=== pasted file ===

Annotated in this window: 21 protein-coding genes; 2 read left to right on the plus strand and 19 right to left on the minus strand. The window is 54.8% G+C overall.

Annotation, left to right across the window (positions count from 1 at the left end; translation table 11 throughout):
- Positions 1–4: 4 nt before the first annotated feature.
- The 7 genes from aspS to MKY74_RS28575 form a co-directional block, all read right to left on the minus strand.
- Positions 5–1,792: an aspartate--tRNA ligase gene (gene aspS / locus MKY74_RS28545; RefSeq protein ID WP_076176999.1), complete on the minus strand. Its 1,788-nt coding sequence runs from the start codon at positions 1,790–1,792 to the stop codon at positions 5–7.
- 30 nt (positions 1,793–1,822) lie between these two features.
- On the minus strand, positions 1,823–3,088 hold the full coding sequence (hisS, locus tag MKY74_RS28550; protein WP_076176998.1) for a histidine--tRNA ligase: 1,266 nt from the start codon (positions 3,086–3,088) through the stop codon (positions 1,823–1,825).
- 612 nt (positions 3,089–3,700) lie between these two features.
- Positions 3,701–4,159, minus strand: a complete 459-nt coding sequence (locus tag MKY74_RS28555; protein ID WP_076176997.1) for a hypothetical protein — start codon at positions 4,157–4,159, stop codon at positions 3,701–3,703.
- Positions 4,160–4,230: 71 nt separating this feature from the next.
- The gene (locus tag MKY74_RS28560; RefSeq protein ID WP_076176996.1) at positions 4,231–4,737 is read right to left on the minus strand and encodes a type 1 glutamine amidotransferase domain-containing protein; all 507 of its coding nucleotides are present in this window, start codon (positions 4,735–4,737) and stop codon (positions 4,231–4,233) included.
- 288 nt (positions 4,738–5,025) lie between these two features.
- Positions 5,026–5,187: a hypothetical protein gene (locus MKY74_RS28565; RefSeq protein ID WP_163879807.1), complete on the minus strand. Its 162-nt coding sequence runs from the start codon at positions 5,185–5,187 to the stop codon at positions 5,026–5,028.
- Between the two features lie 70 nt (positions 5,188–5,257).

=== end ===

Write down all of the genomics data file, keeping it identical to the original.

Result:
Annotated in this window: 21 protein-coding genes; 2 read left to right on the plus strand and 19 right to left on the minus strand. The window is 54.8% G+C overall.

Annotation, left to right across the window (positions count from 1 at the left end; translation table 11 throughout):
- Positions 1–4: 4 nt before the first annotated feature.
- The 7 genes from aspS to MKY74_RS28575 form a co-directional block, all read right to left on the minus strand.
- Positions 5–1,792: an aspartate--tRNA ligase gene (gene aspS / locus MKY74_RS28545; RefSeq protein ID WP_076176999.1), complete on the minus strand. Its 1,788-nt coding sequence runs from the start codon at positions 1,790–1,792 to the stop codon at positions 5–7.
- 30 nt (positions 1,793–1,822) lie between these two features.
- On the minus strand, positions 1,823–3,088 hold the full coding sequence (hisS, locus tag MKY74_RS28550; protein WP_076176998.1) for a histidine--tRNA ligase: 1,266 nt from the start codon (positions 3,086–3,088) through the stop codon (positions 1,823–1,825).
- 612 nt (positions 3,089–3,700) lie between these two features.
- Positions 3,701–4,159, minus strand: a complete 459-nt coding sequence (locus tag MKY74_RS28555; protein ID WP_076176997.1) for a hypothetical protein — start codon at positions 4,157–4,159, stop codon at positions 3,701–3,703.
- Positions 4,160–4,230: 71 nt separating this feature from the next.
- The gene (locus tag MKY74_RS28560; RefSeq protein ID WP_076176996.1) at positions 4,231–4,737 is read right to left on the minus strand and encodes a type 1 glutamine amidotransferase domain-containing protein; all 507 of its coding nucleotides are present in this window, start codon (positions 4,735–4,737) and stop codon (positions 4,231–4,233) included.
- 288 nt (positions 4,738–5,025) lie between these two features.
- Positions 5,026–5,187: a hypothetical protein gene (locus MKY74_RS28565; RefSeq protein ID WP_163879807.1), complete on the minus strand. Its 162-nt coding sequence runs from the start codon at positions 5,185–5,187 to the stop codon at positions 5,026–5,028.
- Between the two features lie 70 nt (positions 5,188–5,257).